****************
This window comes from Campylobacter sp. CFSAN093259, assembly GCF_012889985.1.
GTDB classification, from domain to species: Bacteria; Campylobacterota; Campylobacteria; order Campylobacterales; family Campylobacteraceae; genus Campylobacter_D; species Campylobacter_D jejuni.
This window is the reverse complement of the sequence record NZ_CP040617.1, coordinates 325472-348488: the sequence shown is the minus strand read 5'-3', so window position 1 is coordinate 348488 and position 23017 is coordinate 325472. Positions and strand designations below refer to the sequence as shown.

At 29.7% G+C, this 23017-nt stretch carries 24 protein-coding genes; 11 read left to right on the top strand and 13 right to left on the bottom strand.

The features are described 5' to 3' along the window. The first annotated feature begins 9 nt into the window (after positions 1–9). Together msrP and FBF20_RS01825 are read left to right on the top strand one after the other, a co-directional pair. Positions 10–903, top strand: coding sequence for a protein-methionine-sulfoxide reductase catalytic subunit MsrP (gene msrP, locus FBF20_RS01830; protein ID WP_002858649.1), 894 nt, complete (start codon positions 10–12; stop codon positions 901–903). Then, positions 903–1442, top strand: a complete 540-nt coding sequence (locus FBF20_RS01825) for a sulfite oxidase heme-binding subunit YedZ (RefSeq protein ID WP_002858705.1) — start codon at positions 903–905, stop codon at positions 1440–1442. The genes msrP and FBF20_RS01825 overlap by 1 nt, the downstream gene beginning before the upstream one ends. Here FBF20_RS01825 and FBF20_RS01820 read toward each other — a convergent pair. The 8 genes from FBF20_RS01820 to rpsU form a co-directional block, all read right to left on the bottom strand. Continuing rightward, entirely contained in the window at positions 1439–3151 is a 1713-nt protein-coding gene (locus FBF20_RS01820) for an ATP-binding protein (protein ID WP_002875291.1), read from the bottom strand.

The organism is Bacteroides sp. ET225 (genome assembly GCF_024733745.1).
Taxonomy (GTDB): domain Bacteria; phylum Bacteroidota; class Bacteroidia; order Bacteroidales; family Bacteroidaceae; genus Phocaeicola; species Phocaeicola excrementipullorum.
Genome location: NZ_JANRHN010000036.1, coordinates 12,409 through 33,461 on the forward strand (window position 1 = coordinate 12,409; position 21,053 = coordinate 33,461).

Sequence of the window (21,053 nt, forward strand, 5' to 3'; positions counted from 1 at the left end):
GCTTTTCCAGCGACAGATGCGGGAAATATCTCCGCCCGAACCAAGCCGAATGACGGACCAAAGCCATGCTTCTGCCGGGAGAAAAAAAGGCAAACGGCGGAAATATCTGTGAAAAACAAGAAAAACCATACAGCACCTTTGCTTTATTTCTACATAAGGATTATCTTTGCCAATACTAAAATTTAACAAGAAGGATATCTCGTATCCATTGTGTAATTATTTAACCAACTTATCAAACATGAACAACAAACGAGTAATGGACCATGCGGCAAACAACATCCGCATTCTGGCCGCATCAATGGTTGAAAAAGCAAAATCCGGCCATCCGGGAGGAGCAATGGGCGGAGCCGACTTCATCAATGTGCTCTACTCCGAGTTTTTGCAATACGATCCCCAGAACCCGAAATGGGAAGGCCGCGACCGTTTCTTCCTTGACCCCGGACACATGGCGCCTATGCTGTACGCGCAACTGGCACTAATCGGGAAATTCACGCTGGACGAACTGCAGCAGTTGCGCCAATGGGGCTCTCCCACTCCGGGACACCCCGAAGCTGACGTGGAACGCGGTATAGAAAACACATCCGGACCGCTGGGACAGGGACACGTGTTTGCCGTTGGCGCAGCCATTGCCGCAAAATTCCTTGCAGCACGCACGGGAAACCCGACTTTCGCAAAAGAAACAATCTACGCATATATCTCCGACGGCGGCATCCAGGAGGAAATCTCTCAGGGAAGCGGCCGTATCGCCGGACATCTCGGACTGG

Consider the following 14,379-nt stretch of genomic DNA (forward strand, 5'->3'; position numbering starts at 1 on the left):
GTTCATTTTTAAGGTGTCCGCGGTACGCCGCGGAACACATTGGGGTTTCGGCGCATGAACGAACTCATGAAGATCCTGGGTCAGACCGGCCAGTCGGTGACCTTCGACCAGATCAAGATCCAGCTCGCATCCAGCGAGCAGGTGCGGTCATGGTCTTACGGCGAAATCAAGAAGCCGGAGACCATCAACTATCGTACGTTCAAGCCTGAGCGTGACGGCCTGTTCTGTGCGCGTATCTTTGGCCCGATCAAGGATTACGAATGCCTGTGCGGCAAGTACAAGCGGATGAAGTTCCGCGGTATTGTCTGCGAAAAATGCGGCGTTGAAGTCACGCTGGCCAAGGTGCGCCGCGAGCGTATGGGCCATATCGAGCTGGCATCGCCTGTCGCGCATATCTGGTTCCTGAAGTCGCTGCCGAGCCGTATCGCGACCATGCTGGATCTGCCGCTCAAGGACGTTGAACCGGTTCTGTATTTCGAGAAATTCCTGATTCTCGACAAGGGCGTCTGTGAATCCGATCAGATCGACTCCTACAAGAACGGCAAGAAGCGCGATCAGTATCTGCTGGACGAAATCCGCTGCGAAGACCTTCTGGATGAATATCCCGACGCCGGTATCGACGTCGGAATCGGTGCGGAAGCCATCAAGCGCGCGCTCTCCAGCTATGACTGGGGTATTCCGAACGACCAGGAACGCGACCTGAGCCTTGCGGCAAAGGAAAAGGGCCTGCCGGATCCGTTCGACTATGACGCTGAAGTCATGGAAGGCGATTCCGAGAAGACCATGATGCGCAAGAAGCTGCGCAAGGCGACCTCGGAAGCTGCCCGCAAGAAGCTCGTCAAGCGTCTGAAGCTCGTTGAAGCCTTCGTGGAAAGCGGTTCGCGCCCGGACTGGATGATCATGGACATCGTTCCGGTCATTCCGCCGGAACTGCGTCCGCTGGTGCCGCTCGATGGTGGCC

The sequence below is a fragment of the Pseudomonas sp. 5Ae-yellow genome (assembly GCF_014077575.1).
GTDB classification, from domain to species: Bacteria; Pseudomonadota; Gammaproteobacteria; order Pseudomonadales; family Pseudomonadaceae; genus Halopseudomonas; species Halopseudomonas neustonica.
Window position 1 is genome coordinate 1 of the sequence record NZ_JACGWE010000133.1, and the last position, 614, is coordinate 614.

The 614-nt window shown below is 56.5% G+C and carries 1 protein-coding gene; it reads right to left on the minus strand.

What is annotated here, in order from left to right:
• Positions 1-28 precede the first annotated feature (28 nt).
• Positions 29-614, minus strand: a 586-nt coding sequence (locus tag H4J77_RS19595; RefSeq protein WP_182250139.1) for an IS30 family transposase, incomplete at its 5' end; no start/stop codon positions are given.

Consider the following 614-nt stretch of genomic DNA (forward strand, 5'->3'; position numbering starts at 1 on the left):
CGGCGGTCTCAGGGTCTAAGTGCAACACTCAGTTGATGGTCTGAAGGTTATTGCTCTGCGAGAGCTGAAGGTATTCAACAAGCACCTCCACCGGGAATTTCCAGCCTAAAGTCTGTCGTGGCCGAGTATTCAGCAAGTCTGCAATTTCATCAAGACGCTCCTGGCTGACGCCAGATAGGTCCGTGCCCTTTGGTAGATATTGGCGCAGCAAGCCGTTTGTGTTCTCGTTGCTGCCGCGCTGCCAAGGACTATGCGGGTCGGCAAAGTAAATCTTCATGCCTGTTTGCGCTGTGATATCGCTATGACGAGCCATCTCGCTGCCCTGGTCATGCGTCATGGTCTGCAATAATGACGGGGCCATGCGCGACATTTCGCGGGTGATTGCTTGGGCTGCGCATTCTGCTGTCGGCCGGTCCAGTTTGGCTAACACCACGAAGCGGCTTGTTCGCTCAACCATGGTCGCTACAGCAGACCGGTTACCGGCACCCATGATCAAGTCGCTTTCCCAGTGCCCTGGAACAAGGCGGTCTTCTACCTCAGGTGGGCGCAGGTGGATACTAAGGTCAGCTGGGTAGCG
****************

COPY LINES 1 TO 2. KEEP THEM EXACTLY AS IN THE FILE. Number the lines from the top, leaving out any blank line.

This window comes from Campylobacter sp. CFSAN093259, assembly GCF_012889985.1.
GTDB classification, from domain to species: Bacteria; Campylobacterota; Campylobacteria; order Campylobacterales; family Campylobacteraceae; genus Campylobacter_D; species Campylobacter_D jejuni.